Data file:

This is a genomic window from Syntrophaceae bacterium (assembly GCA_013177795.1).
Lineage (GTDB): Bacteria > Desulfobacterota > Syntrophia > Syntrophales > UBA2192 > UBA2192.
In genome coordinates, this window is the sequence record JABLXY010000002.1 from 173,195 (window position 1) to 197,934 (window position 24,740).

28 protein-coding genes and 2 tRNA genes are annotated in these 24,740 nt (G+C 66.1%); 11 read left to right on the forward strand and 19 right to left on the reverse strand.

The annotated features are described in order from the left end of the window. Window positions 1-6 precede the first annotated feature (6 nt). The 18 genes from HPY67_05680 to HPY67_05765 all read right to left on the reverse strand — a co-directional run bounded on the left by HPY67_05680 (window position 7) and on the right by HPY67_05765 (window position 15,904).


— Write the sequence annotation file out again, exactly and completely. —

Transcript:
This is a genomic window from Syntrophaceae bacterium (assembly GCA_013177795.1).
Lineage (GTDB): Bacteria > Desulfobacterota > Syntrophia > Syntrophales > UBA2192 > UBA2192.
In genome coordinates, this window is the sequence record JABLXY010000002.1 from 173,195 (window position 1) to 197,934 (window position 24,740).

28 protein-coding genes and 2 tRNA genes are annotated in these 24,740 nt (G+C 66.1%); 11 read left to right on the forward strand and 19 right to left on the reverse strand.

The annotated features are described in order from the left end of the window. Window positions 1-6 precede the first annotated feature (6 nt). The 18 genes from HPY67_05680 to HPY67_05765 all read right to left on the reverse strand — a co-directional run bounded on the left by HPY67_05680 (window position 7) and on the right by HPY67_05765 (window position 15,904).